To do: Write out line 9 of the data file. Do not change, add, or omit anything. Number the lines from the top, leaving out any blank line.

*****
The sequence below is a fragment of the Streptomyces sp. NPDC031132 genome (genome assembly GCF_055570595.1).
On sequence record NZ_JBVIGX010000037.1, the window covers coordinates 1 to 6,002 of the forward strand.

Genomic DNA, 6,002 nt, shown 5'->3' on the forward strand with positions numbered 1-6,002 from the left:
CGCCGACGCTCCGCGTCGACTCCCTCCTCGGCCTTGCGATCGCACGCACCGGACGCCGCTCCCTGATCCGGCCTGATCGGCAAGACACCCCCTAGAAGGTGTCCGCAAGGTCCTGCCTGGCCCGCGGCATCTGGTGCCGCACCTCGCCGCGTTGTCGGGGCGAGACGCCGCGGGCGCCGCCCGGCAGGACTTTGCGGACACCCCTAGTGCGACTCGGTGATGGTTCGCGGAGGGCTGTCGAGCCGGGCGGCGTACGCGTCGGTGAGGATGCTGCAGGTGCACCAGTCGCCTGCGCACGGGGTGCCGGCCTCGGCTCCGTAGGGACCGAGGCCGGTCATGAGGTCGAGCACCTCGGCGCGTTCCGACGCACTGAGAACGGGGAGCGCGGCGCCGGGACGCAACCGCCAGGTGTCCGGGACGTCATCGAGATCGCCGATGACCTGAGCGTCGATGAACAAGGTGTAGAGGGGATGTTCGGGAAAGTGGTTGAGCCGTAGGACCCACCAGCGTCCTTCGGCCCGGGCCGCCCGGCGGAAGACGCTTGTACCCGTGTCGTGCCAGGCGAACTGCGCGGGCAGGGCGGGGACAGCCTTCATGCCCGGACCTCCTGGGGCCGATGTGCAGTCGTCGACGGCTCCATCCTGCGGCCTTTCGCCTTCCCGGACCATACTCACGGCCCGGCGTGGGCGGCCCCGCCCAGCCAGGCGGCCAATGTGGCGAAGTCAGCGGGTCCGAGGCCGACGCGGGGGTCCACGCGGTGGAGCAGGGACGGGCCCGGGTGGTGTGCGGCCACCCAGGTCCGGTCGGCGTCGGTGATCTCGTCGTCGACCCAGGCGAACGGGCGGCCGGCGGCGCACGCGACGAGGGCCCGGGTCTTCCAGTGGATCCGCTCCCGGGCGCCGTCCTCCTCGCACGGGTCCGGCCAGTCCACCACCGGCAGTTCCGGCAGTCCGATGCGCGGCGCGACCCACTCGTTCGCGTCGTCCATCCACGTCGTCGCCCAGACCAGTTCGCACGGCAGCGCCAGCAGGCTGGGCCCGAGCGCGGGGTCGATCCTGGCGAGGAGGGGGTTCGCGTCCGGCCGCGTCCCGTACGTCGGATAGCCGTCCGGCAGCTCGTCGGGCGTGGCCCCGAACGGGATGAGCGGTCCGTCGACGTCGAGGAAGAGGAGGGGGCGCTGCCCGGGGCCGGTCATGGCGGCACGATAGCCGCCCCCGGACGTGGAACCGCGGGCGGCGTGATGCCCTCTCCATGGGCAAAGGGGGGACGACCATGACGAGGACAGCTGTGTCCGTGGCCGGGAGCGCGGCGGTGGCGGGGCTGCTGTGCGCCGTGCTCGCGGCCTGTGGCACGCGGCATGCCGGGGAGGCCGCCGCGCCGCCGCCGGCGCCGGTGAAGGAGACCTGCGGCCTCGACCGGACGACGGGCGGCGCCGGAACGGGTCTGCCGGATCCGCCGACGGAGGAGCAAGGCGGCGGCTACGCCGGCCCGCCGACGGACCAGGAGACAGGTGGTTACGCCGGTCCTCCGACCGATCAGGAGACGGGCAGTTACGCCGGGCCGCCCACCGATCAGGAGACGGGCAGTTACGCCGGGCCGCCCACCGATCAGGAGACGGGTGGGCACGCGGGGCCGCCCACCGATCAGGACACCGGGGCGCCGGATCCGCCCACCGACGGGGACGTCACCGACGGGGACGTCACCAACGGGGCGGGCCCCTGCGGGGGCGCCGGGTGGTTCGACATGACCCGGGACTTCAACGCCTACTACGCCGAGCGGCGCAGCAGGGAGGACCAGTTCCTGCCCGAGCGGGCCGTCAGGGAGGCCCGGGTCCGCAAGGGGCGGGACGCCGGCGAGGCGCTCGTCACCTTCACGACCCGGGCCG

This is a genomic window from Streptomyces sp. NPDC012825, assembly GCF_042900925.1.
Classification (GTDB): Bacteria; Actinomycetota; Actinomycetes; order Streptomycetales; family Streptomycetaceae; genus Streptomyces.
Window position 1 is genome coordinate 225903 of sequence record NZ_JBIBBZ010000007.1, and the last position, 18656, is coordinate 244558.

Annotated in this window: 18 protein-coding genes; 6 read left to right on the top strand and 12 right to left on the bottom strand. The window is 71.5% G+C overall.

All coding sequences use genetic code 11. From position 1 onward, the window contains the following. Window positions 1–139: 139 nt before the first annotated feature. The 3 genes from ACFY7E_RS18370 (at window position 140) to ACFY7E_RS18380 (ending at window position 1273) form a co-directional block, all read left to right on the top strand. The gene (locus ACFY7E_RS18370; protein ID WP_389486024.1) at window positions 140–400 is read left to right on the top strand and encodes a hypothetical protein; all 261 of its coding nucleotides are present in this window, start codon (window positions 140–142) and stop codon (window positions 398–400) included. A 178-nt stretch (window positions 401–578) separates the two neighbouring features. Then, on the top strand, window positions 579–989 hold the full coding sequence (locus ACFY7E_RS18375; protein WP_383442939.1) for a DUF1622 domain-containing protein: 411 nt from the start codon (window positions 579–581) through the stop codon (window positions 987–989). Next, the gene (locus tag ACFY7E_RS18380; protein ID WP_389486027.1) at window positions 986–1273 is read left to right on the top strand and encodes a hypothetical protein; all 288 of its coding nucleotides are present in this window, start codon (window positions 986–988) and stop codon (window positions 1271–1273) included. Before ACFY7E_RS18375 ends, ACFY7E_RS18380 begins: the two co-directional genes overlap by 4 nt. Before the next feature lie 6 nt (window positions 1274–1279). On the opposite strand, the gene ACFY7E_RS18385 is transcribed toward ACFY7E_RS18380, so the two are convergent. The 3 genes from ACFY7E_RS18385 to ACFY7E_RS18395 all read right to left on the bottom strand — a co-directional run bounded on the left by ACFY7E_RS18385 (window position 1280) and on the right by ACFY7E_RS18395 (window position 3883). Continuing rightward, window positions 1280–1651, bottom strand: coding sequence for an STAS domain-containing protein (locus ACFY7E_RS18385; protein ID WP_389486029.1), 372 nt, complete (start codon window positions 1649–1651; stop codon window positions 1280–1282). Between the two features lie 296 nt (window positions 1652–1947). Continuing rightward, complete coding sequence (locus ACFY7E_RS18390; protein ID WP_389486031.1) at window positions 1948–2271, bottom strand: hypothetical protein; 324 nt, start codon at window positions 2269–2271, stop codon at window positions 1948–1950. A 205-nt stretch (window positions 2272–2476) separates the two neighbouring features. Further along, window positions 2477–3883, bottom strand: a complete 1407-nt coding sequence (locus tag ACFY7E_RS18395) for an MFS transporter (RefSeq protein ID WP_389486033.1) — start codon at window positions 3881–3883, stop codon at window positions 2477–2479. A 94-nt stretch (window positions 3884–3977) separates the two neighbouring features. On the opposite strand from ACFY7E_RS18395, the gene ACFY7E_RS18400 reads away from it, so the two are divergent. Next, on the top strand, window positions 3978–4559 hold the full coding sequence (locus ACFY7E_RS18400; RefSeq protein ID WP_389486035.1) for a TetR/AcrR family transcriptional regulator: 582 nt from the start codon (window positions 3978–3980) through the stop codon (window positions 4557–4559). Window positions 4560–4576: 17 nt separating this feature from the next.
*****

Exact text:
All coding sequences use genetic code 11. From position 1 onward, the window contains the following. Window positions 1–139: 139 nt before the first annotated feature. The 3 genes from ACFY7E_RS18370 (at window position 140) to ACFY7E_RS18380 (ending at window position 1273) form a co-directional block, all read left to right on the top strand. The gene (locus ACFY7E_RS18370; protein ID WP_389486024.1) at window positions 140–400 is read left to right on the top strand and encodes a hypothetical protein; all 261 of its coding nucleotides are present in this window, start codon (window positions 140–142) and stop codon (window positions 398–400) included. A 178-nt stretch (window positions 401–578) separates the two neighbouring features. Then, on the top strand, window positions 579–989 hold the full coding sequence (locus ACFY7E_RS18375; protein WP_383442939.1) for a DUF1622 domain-containing protein: 411 nt from the start codon (window positions 579–581) through the stop codon (window positions 987–989). Next, the gene (locus tag ACFY7E_RS18380; protein ID WP_389486027.1) at window positions 986–1273 is read left to right on the top strand and encodes a hypothetical protein; all 288 of its coding nucleotides are present in this window, start codon (window positions 986–988) and stop codon (window positions 1271–1273) included. Before ACFY7E_RS18375 ends, ACFY7E_RS18380 begins: the two co-directional genes overlap by 4 nt. Before the next feature lie 6 nt (window positions 1274–1279). On the opposite strand, the gene ACFY7E_RS18385 is transcribed toward ACFY7E_RS18380, so the two are convergent. The 3 genes from ACFY7E_RS18385 to ACFY7E_RS18395 all read right to left on the bottom strand — a co-directional run bounded on the left by ACFY7E_RS18385 (window position 1280) and on the right by ACFY7E_RS18395 (window position 3883). Continuing rightward, window positions 1280–1651, bottom strand: coding sequence for an STAS domain-containing protein (locus ACFY7E_RS18385; protein ID WP_389486029.1), 372 nt, complete (start codon window positions 1649–1651; stop codon window positions 1280–1282). Between the two features lie 296 nt (window positions 1652–1947). Continuing rightward, complete coding sequence (locus ACFY7E_RS18390; protein ID WP_389486031.1) at window positions 1948–2271, bottom strand: hypothetical protein; 324 nt, start codon at window positions 2269–2271, stop codon at window positions 1948–1950. A 205-nt stretch (window positions 2272–2476) separates the two neighbouring features. Further along, window positions 2477–3883, bottom strand: a complete 1407-nt coding sequence (locus tag ACFY7E_RS18395) for an MFS transporter (RefSeq protein ID WP_389486033.1) — start codon at window positions 3881–3883, stop codon at window positions 2477–2479. A 94-nt stretch (window positions 3884–3977) separates the two neighbouring features. On the opposite strand from ACFY7E_RS18395, the gene ACFY7E_RS18400 reads away from it, so the two are divergent. Next, on the top strand, window positions 3978–4559 hold the full coding sequence (locus ACFY7E_RS18400; RefSeq protein ID WP_389486035.1) for a TetR/AcrR family transcriptional regulator: 582 nt from the start codon (window positions 3978–3980) through the stop codon (window positions 4557–4559). Window positions 4560–4576: 17 nt separating this feature from the next.